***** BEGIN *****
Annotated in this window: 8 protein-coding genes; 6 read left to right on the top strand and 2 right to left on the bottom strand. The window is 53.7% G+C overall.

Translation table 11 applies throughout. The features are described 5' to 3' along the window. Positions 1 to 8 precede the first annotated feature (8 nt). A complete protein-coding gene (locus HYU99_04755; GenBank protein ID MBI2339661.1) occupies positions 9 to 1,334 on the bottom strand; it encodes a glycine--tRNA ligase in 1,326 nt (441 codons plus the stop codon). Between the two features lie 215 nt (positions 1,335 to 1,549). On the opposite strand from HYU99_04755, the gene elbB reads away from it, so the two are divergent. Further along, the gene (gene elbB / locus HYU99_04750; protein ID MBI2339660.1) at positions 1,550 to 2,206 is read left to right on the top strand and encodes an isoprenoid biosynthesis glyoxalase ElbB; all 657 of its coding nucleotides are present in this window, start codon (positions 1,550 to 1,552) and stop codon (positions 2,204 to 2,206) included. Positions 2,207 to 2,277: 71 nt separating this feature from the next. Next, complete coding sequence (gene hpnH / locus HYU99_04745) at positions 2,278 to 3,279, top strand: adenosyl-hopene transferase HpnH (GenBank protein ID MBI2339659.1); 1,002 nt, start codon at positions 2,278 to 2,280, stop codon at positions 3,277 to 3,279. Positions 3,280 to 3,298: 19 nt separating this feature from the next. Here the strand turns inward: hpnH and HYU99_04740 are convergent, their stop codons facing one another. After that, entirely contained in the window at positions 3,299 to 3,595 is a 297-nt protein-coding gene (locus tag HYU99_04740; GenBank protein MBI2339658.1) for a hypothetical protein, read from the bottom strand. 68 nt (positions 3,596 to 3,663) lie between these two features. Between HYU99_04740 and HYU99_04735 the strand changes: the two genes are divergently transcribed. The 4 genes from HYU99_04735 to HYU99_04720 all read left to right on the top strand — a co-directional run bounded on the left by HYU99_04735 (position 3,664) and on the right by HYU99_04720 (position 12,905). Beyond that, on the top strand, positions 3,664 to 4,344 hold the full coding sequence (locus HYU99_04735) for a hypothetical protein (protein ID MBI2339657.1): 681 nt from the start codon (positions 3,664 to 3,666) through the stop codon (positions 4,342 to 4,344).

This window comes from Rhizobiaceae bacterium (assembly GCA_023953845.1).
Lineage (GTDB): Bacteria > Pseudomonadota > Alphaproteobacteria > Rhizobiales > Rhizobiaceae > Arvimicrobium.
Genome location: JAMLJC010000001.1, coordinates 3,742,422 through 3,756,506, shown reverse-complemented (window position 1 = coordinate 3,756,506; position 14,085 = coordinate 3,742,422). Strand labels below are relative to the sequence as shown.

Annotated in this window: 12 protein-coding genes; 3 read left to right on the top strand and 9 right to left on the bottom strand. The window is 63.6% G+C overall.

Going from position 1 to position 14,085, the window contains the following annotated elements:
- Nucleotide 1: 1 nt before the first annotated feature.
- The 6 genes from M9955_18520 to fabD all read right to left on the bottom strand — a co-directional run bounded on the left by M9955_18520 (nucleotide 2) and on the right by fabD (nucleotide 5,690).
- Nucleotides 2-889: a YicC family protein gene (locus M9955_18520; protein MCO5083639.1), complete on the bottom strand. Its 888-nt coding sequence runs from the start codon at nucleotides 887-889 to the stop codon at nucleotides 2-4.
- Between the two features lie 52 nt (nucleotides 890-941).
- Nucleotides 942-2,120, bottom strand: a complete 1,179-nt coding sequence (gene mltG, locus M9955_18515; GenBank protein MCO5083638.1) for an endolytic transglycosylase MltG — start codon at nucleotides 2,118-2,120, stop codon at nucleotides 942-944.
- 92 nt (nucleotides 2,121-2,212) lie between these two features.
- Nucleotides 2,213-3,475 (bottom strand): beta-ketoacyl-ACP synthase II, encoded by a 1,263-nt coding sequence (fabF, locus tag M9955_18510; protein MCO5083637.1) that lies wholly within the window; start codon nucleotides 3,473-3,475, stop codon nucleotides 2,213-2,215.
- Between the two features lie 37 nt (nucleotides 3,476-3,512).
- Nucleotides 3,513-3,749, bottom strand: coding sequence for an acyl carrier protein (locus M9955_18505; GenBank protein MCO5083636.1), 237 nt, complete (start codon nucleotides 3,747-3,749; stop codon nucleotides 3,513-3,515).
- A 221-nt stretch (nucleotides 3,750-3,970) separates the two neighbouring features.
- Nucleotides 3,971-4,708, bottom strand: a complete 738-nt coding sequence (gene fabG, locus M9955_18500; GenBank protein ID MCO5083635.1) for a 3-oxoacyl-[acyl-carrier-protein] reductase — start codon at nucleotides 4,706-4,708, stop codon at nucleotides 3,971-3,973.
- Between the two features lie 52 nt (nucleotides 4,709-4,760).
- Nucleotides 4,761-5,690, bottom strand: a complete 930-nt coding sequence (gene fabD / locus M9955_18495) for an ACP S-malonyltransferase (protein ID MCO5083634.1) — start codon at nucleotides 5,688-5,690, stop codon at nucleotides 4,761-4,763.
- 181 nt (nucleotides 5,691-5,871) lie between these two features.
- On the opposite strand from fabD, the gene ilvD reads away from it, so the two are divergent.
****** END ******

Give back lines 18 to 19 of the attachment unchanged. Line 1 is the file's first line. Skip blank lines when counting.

- Nucleotides 3,971-4,708, bottom strand: a complete 738-nt coding sequence (gene fabG, locus M9955_18500; GenBank protein ID MCO5083635.1) for a 3-oxoacyl-[acyl-carrier-protein] reductase — start codon at nucleotides 4,706-4,708, stop codon at nucleotides 3,971-3,973.
- Between the two features lie 52 nt (nucleotides 4,709-4,760).